College football bowl games were started for one reason — to bring in tourist dollars by inviting two groups of fans to town for a football game. That was the gist. All of it. Nothing more. And that remains the case today. Bowl selection committees look at a lot of factors, but in the end they will pick the schools that they believe will draw the most fans to town and catch the most eyeballs on television.
For that reason, Mississippi State fans did their school a big favor this past December. The Music City Bowl drew more than 55,000 fans and an estimated 37,000 of them came from out of town to fill up more than 26,000 hotel rooms. MSU’s enrollment is more than 20,000. Wake Forest — the Dogs’ opponent — has an enrollment of less than 5,000. It’s safe to say that most of the people traveling to Tennessee for the game had ties to State, not Wake.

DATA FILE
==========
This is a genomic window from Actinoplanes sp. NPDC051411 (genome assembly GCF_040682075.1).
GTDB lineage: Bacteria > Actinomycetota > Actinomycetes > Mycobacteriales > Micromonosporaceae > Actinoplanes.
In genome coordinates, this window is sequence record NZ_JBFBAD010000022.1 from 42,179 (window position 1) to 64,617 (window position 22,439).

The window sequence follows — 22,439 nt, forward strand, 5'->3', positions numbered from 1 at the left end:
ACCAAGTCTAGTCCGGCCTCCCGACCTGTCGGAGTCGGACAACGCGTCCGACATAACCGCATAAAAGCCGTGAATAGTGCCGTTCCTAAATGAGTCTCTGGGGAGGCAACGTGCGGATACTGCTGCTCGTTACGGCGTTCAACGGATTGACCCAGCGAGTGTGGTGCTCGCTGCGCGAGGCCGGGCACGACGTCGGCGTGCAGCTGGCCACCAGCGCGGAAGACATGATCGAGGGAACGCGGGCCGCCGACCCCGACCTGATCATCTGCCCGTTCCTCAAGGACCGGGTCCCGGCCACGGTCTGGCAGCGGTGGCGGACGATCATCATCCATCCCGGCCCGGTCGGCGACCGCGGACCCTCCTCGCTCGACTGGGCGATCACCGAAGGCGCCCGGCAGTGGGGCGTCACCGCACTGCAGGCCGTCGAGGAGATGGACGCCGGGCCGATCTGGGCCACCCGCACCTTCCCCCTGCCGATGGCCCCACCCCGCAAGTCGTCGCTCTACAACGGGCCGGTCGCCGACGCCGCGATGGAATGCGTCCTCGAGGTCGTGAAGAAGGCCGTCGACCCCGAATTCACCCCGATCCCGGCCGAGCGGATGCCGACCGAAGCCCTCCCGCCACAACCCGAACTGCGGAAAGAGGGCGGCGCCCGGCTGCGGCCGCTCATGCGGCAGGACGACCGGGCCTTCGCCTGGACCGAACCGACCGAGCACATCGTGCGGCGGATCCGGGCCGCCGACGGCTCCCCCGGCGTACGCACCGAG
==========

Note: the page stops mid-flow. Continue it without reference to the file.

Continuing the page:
Now figure in how much food, booze, gasoline, souvenirs, and other items those people purchased and you can grasp why Music City Bowl officials claim their game had a $22.2 million economic impact on the city of Nashville.
And you can be certain that other bowl committees will consider those numbers the next time Mississippi State becomes available to their postseason exhibition.